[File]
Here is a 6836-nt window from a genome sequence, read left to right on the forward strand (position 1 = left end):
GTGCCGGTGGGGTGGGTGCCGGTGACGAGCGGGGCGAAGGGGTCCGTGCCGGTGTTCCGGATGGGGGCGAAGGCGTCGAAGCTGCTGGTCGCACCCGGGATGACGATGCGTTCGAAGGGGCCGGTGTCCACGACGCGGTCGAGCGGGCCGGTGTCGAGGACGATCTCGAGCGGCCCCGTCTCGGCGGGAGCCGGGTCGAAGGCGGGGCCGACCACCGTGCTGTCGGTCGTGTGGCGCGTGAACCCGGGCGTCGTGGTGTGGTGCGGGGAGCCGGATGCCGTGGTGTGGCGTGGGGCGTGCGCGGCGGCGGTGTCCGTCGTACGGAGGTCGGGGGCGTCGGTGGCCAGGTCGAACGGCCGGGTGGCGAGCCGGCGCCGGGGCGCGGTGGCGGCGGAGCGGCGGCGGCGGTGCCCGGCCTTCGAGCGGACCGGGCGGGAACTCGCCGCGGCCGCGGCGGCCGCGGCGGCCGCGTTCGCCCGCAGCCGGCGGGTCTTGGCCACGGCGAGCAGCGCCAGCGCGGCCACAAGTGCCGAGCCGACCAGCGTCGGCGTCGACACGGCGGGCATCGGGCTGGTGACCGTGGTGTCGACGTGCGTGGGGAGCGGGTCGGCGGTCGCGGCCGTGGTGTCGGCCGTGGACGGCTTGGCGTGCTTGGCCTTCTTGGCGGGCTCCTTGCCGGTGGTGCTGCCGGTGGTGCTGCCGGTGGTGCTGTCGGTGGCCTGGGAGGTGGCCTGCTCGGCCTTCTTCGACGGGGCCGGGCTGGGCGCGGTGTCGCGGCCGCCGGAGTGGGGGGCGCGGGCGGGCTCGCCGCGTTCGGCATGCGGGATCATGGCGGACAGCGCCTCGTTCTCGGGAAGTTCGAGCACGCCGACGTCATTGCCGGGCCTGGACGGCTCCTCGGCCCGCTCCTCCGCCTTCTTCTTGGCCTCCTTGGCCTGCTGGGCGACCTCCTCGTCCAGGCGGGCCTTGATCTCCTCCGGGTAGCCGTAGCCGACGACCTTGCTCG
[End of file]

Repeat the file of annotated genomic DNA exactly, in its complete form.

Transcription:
Here is a 6836-nt window from a genome sequence, read left to right on the forward strand (position 1 = left end):
GTGCCGGTGGGGTGGGTGCCGGTGACGAGCGGGGCGAAGGGGTCCGTGCCGGTGTTCCGGATGGGGGCGAAGGCGTCGAAGCTGCTGGTCGCACCCGGGATGACGATGCGTTCGAAGGGGCCGGTGTCCACGACGCGGTCGAGCGGGCCGGTGTCGAGGACGATCTCGAGCGGCCCCGTCTCGGCGGGAGCCGGGTCGAAGGCGGGGCCGACCACCGTGCTGTCGGTCGTGTGGCGCGTGAACCCGGGCGTCGTGGTGTGGTGCGGGGAGCCGGATGCCGTGGTGTGGCGTGGGGCGTGCGCGGCGGCGGTGTCCGTCGTACGGAGGTCGGGGGCGTCGGTGGCCAGGTCGAACGGCCGGGTGGCGAGCCGGCGCCGGGGCGCGGTGGCGGCGGAGCGGCGGCGGCGGTGCCCGGCCTTCGAGCGGACCGGGCGGGAACTCGCCGCGGCCGCGGCGGCCGCGGCGGCCGCGTTCGCCCGCAGCCGGCGGGTCTTGGCCACGGCGAGCAGCGCCAGCGCGGCCACAAGTGCCGAGCCGACCAGCGTCGGCGTCGACACGGCGGGCATCGGGCTGGTGACCGTGGTGTCGACGTGCGTGGGGAGCGGGTCGGCGGTCGCGGCCGTGGTGTCGGCCGTGGACGGCTTGGCGTGCTTGGCCTTCTTGGCGGGCTCCTTGCCGGTGGTGCTGCCGGTGGTGCTGCCGGTGGTGCTGTCGGTGGCCTGGGAGGTGGCCTGCTCGGCCTTCTTCGACGGGGCCGGGCTGGGCGCGGTGTCGCGGCCGCCGGAGTGGGGGGCGCGGGCGGGCTCGCCGCGTTCGGCATGCGGGATCATGGCGGACAGCGCCTCGTTCTCGGGAAGTTCGAGCACGCCGACGTCATTGCCGGGCCTGGACGGCTCCTCGGCCCGCTCCTCCGCCTTCTTCTTGGCCTCCTTGGCCTGCTGGGCGACCTCCTCGTCCAGGCGGGCCTTGATCTCCTCCGGGTAGCCGTAGCCGACGACCTTGCTCG